2008-02-22 / Front Page

Quinn: Rockaway To Pilot Commuter Ferry

May Be Up And Running By Summer
By Miriam Rosenberg

Ferries once transported millions of people a year around the New York City waterfront, bringing people to work and consumables to local stores. If City Council Speaker Christine Quinn has her way, what was old might become new again.

City Council Speaker Christine Quinn delivers her 2008 State of the City speech during which she proposed a new yearround, five-borough ferry service that would begin with a pilot program in the Rockaways. City Council Speaker Christine Quinn delivers her 2008 State of the City speech during which she proposed a new yearround, five-borough ferry service that would begin with a pilot program in the Rockaways. Quinn made an announcement during her State of the City speech that could bring back travel via our myriad of interconnecting waterways by proposing a new year-round, five-borough ferry service.

"With some neighborhoods more than three quarters of a mile from a subway station, we need to examine other modes of transportation," said Quinn, on February 12. "It's only natural that we look at our natural highways - our waterways - to move New Yorkers efficiently and sustainably."

She said the idea for a wide-ranging ferry service, which has the support of Mayor Michael Bloomberg, came from listening to New Yorkers, specifically those from Broad Channel and Rockaway, who spoke out on the issue to Quinn as well as to members of the council's Transportation Committee, including Councilman Joseph Addabbo Jr., at a hearing last April.

"We heard complaint after complaint about commute times from local residents," said Quinn. "Soon after, we began exploring the concept of a pilot ferry service for the Rockaways. We got a commitment from the mayor to fund it, and that service should be up and running by this summer."

While Quinn was confident about the Rockaway service starting this summer, Janel Patterson, a representative for the city's Economic Development Corporation would not commit to a definite time line.

He said that the agency is in the process of finalizing its analysis of the Request For Expressions of Interest (RFEI) to find a private ferry operator that would serve the Rockaways.

"I hate to put a time frame on it, because there are too many moving parts. We want to get it done as quickly as we can," said Patterson, earlier this week. "I think we're close."

Besides Rockaway, Quinn suggested such ferry connections as Hunt's Point to Coney Island, Astoria to downtown Manhattan, or a service from Brooklyn to Queens that would allow passengers to skip the G train.

Response to Quinn's proposal has been positive from many communities that would benefit from a commuter ferry service.

A longtime proponent of expanding ferry service in the city, Addabbo applauded Quinn's proposal as "a critical step in helping to ease congestion and provide another viable transportation alternative."

"[It] could also create other possibilities of promoting Rockaway in a more positive way," said Addabbo.

Congressman Anthony Weiner has been working for several years to expand ferry service in the city. In 2005 he secured $15 million for a Rockaway ferry and $1.7 million for the construction of a dock at Riis Landing.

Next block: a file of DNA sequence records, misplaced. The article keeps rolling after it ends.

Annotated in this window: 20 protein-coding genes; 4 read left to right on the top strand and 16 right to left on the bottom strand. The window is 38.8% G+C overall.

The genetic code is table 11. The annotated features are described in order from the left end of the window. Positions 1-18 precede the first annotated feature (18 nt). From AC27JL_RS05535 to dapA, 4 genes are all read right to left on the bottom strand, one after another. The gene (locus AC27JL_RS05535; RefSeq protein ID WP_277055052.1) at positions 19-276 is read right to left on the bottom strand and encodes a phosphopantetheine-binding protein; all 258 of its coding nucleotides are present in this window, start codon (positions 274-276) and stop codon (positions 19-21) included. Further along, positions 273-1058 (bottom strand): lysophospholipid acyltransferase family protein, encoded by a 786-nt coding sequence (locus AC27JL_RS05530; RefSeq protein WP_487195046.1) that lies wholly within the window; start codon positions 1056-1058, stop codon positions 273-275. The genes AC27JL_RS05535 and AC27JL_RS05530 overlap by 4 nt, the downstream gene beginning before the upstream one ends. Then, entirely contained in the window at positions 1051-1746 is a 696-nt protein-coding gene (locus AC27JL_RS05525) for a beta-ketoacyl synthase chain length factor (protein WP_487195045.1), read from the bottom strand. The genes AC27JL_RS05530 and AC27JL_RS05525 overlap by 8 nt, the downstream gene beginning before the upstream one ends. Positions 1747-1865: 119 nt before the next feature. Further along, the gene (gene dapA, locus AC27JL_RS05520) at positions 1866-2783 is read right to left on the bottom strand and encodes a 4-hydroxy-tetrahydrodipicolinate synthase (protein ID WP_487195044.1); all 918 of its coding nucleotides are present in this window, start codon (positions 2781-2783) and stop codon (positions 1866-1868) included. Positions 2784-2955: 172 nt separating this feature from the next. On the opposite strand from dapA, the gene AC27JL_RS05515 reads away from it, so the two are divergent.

"I am thrilled that the city has changed its tune on ferry service to the Rockaways," said Weiner in an email to The Wave. "I have long argued and campaigned for this. It's exciting news. I'm puzzled at the city's decision to use city tax dollars rather than the federal grant I secured, but we will use that money to expand ferry service even more."

A source inside Weiner's office said the federal funds could be used for such amenities as increased parking for ferry customers or buses to transport passengers to the docks.

The mayor's office did not immediately return calls or emails to comment on passing up the $15 million in federal funds.

Councilman John Liu, the chair of the council's Transportation Committee, called the five-borough ferry proposal "an absolutely great idea" that would be a critical part for any congestion pricing plan.

In a press release, Liu estimated that it would cost $100 million a year to do any citywide ferry system correctly, but in the long run, would be a worthwhile investment.

The Metropolitan Waterfront Alliance (MWA), which is made up of 323 civic organizations whose mission it is to improve the waterways of the region, endorsed Quinn's plan in a press release.

"A ferry ride to work should be as affordable as a subway or bus ride, and the ferries should be seamlessly integrated into our mass transit system," said the MWA.

The MWA made several recommendations for the proposed service including using MetroCard Technology for fare collection on the ferries; connecting upland transit buses to every ferry landing; creating access between central business districts and airports via ferry; and developing a region-wide master plan for ferries that links boats to landside mass transit, including buses.

Quinn said a detailed plan for developing the new ferry system, which she called "one of the most significant transit initiatives in recent New York City history," will be unveiled later this month.

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I LIVE IN THE BELLE HARBOR SECTION OF ROCKAWAY & IT CURRENTLY TAKES ME 1 1/2 HOURS TO GET TO MY JOB ON 14TH STREET IN MANHATTAN EVERY WEEK DAY SO I THINK THAT THE FERRY WILL CUT MY TRIP TIME DOWN EACH DAY BACK & FORTH TO WORK


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